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Tomasz Wegrzanowski
Tomasz Wegrzanowski

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Electron Adventures: Episode 17: Terminal Input

Our terminal app is getting better. The next step is adding some ways to interact with commands we run. These are three primary ways:

  • input some text (by default in whole lines; not by character)
  • tell command that input is done (Control-D in traditional terminal)
  • tell command to stop (Control-C in traditional terminal)

runCommand in preload.js

We're changing it again. There's a lot of events coming from the app (input, endInput, kill), and a lot of events we send from the app (onout, onerr, ondone):

let runCommand = ({command, onout, onerr, ondone}) => {
  const proc = child_process.spawn(
    command,
    [],
    {
      shell: true,
      stdio: ["pipe", "pipe", "pipe"],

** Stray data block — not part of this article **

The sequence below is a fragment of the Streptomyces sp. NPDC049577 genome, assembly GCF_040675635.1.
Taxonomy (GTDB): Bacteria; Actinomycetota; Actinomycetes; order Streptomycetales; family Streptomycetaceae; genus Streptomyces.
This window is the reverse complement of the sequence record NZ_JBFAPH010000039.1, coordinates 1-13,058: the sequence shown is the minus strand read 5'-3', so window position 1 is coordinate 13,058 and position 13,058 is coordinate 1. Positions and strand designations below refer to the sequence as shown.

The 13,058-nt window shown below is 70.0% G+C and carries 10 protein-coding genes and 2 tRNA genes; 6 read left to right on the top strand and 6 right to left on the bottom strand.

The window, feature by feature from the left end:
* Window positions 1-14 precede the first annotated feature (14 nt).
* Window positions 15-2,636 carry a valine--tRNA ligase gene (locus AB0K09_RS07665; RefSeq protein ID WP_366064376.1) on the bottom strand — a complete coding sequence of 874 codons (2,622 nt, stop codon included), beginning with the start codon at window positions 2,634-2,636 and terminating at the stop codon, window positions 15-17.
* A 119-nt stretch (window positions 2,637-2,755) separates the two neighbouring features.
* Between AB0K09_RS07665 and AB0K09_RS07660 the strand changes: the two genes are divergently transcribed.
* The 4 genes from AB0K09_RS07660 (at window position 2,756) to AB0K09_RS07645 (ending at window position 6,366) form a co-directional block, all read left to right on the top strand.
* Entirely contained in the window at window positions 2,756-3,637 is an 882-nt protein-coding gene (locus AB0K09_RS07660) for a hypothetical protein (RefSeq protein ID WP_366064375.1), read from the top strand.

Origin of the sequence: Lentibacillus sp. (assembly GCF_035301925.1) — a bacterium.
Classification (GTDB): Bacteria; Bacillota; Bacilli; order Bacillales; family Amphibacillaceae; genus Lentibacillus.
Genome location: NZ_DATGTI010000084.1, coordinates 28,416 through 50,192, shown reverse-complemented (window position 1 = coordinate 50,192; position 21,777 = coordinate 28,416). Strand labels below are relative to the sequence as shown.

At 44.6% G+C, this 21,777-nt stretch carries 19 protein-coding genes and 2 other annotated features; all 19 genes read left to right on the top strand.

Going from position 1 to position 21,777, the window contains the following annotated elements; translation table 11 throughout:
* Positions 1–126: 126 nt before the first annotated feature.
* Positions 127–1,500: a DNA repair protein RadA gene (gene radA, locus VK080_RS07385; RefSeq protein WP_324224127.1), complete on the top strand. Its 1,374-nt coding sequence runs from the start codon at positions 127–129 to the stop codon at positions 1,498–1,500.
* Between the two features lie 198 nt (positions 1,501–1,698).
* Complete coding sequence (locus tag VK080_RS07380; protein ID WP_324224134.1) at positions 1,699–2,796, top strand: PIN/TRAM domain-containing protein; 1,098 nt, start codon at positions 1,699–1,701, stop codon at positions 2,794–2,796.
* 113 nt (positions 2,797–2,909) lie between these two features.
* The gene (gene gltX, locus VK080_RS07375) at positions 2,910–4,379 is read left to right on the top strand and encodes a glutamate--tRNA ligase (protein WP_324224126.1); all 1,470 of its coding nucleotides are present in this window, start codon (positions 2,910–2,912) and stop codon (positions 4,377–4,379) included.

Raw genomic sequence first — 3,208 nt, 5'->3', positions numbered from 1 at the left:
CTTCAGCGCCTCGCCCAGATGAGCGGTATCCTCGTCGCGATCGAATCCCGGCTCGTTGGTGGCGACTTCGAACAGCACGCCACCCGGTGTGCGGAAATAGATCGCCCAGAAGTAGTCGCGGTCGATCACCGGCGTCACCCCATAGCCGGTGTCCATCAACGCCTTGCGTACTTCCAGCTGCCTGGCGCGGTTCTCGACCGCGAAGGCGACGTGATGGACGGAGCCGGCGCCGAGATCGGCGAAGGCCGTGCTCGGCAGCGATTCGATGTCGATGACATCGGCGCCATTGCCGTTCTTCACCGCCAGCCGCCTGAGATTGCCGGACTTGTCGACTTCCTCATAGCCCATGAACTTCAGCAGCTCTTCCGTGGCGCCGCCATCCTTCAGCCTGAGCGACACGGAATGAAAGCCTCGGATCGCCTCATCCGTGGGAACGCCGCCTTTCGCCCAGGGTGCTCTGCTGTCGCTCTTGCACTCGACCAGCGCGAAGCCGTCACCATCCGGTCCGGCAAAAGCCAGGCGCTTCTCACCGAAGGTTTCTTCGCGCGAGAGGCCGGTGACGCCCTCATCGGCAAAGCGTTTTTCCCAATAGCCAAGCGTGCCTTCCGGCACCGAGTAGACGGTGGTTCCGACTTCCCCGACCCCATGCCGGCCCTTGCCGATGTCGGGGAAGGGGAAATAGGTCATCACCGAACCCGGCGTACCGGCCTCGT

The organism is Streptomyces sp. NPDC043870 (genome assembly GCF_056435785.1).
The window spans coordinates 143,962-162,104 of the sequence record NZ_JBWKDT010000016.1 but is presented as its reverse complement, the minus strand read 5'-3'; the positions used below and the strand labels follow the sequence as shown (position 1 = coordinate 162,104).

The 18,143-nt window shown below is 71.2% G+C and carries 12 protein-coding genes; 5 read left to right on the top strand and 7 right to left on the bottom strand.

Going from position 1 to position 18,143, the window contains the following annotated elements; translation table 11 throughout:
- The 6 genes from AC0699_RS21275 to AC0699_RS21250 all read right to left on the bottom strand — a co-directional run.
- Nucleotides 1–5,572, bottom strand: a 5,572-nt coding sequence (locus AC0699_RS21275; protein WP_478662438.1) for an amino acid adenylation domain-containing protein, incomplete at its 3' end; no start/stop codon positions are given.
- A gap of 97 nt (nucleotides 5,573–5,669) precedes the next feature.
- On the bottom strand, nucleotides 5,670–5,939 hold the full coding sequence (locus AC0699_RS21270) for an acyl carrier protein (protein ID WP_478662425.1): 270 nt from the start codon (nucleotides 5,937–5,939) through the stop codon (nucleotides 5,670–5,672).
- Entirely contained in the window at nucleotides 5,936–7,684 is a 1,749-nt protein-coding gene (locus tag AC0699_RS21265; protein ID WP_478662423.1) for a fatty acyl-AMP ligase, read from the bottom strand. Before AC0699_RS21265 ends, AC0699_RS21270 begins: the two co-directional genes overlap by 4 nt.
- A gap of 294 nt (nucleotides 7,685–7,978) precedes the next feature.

},
  )
  proc.stdout.on("data", (data) => onout(data.toString()))
  proc.stderr.on("data", (data) => onerr(data.toString()))
  proc.on("close", (code) => ondone(code))
  return {
    kill: () => proc.kill(),
    input: (data) => proc.stdin.write(data),
    endInput: () => proc.stdin.end(),
  }
}
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We changed stdin from ignore to pipe as it's now active, and now we return an object with three methods for app to use to talk to our process.

Move all the logic out of App.svelte

Initially all the logic for dealing with commands was in App.svelte and HistoryEntry.svelte was display only class.

This needs to be flipped - there's way too much in App.svelte, so let's rename HistoryEntry.svelte to Command.svelte and move all the logic there instead.

<script>
  import Command from "./Command.svelte"
  import CommandInput from "./CommandInput.svelte"

  let history = []

  async function onsubmit(command) {
    let entry = {command}
    history.push(entry)
    history = history
  }
</script>

<h1>Svelte Terminal App</h1>

<div id="terminal">
  <div id="history">
    {#each history as entry}
      <Command command={entry.command} />
    {/each}